2 September 2014 Jamie Colgin, Colgin Consulting, Inc.
Reprinted with permission from Colgin Consulting, Inc.
|FDA recently published a new set of seven
questions and answers targeting GMP but applicable
to anyone working in quality assurance.
Recently FDA published a new set of seven questions and answers. Three questions cover data integrity and e-signatures. While the Q&A target GMP, there are lessons to be learned for all of us:
- Maintain the electronic records created by instrument systems used for your GLP and GCP studies - paper printouts are not equivalent.
- Don't share accounts for computer systems - you must be able to attribute actions to an individual.
- Go ahead and use e-signatures - document how you ensure you can identify the signer.
The other questions address destroying audit reports, dealing with high in-process material reject rates, establishing expiry dates for chemicals, reagents, solutions, and solvents, and using actual samples for system suitability testing.
The first two questions bring together in one convenient place Warning Letter citations FDA has been making routinely for the past three years.
Let's explore the three questions about data integrity and e-signatures.
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But before we do, let's touch on GCP studies. Sadly, US regulations for GCP studies are not as black and white as the GLPs or GMPs. They don't even supply us with a definition of raw data. Keeping the story short, GCP studies should provide "data capable of meeting statutory standards for marketing approval" and require the investigator to keep "adequate and accurate case histories." I hope we can all agree that lab data obtained from trusting, human volunteers to support decisions allowing the manufacturing and marketing of new drugs should have the same data integrity attributes as nonclinical and manufacturing lab data.
Lab Instrument Data
The first data integrity question asks, how do Part 11 and the predicate rule requirements "apply to the electronic records created by computerized laboratory systems and the associated printed chromatograms that are used in drug manufacturing and testing?"
FDA reminds us that the printed record is not a "true copy" or an "exact and complete" copy of the electronic record. The electronic record includes information "used to create the chromatogram" or establish its validity, including "injection sequence, instrument method, integration method, or the audit trail." Therefore, "the electronic records created by the computerized laboratory systems must be maintained under these requirements."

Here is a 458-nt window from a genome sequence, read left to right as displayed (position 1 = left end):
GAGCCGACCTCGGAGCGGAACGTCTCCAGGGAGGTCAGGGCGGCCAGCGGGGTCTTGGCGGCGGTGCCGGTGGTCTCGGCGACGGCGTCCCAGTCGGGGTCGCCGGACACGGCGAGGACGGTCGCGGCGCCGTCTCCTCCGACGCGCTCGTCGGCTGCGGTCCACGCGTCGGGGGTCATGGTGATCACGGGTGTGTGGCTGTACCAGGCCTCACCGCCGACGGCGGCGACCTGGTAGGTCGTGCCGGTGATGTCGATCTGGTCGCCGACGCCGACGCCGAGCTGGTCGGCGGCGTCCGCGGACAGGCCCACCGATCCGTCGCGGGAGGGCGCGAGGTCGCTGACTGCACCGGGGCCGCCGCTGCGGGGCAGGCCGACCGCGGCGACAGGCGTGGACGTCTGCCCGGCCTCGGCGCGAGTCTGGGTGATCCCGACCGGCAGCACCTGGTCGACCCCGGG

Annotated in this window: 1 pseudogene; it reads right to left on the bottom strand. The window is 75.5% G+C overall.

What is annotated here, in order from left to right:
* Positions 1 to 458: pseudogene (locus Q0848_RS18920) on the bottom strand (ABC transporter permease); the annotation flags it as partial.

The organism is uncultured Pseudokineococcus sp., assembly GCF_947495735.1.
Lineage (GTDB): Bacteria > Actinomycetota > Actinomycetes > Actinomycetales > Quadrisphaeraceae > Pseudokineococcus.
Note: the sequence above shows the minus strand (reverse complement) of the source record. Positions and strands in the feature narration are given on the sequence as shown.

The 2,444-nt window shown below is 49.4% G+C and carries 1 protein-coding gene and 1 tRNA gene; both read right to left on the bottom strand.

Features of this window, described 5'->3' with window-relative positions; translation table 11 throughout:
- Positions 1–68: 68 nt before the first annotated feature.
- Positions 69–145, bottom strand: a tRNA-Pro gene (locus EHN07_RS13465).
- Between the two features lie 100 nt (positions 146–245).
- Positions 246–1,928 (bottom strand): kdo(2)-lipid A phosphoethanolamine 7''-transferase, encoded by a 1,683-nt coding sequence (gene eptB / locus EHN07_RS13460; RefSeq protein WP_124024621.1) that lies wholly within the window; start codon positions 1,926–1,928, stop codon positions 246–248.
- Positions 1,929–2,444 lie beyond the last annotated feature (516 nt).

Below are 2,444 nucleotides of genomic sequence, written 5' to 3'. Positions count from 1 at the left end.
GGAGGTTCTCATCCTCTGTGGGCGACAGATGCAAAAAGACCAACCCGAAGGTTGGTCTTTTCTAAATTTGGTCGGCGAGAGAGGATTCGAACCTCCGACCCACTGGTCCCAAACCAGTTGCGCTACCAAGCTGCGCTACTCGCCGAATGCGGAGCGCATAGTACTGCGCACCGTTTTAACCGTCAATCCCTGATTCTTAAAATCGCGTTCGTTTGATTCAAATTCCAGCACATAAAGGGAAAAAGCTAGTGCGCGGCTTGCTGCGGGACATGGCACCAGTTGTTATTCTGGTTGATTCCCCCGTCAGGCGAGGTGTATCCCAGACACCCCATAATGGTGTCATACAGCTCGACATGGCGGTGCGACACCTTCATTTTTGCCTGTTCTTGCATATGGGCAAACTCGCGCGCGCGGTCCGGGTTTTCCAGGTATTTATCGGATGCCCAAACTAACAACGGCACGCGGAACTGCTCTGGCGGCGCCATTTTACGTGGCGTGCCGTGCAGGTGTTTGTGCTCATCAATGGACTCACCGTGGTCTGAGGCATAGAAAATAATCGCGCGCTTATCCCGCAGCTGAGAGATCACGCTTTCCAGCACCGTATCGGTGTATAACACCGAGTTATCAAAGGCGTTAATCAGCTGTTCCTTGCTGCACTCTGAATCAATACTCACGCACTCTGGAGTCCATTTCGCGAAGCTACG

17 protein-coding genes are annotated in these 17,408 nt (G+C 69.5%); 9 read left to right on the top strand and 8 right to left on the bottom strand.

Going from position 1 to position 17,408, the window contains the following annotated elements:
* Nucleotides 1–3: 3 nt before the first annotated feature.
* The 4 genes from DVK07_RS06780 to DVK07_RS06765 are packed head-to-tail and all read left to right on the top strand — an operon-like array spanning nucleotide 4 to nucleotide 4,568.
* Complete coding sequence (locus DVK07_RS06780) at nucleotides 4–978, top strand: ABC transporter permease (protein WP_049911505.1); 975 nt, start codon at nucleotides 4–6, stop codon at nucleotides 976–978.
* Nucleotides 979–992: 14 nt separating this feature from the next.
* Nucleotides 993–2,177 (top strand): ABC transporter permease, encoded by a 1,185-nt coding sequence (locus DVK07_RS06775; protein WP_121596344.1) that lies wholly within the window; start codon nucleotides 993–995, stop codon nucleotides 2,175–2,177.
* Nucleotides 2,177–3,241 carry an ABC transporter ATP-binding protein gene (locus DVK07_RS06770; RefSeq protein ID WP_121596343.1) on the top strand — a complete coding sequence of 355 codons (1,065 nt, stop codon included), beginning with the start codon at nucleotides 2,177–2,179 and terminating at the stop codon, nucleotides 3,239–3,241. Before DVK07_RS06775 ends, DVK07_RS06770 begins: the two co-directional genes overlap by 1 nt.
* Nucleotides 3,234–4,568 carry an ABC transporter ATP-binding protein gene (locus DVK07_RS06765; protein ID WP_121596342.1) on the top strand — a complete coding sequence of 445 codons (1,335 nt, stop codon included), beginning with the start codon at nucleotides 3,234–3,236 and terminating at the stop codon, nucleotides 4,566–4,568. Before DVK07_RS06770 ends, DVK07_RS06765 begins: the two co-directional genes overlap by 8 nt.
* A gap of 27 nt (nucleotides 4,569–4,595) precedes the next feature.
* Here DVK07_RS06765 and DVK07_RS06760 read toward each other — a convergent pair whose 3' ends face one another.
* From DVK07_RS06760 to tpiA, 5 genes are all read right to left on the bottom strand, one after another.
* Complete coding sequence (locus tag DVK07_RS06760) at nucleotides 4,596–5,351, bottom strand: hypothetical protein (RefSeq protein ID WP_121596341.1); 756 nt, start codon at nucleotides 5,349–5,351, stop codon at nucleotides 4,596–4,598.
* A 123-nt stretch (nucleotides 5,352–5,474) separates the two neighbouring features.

For GLP studies, Part 58 requires all raw data to be retained and provides a definition of raw data and exact copies. However, for most instruments used in GLP and GCP labs, the printed record will not be an "exact copy" of the electronic record, for the same reasons described in FDA's answer.
What should we do? Maintain the electronic records created by instrument systems used for your GLP and GCP studies - paper printouts are not equivalent.
Shared Login Accounts
The second data integrity question asks, "Why is FDA concerned with the use of shared login accounts for computer systems?"
FDA is so politely professional in their response: "When login credentials are shared and a specific individual cannot be identified through the login, this would not conform to the CGMP requirements."
(Did you know shutterstock.com has no pictures available for Captain Obvious?)
Seriously, finding instrument systems that support multiple users logging on and off during a day of use can be challenging. The good news is that manufacturers are listening, and we're seeing better designs all the time.
Part 58 requires users to be "identified at the time of data input" and audit trails on data changes.
What should we do? Don't share accounts for computer systems - you must be able to attribute actions to an individual.
Finally, "Can electronic signatures can be used instead of handwritten signatures for master production and control records?"
No big surprise here when FDA says, "Yes," and recommends firms "document the controls used to ensure that they are able to identity the specific person who signed these records electronically." This one made me wonder what FDA inspectors have seen.
What should we do? Go ahead and use e-signatures - document how you ensure you can identify the signer.
Jamie Colgin specializes in integrated computer system compliance audits. Unlike other CSV consultants and auditors, her comprehensive approach clearly identifies where your risks and issues are, links them to GLP and GCP regulatory requirements, and visually interprets them for easier understanding and communicating with your executive team or sponsors. Contact her for assistance with audits, mock inspections, remediation, or on-the-job training for your promising staff.
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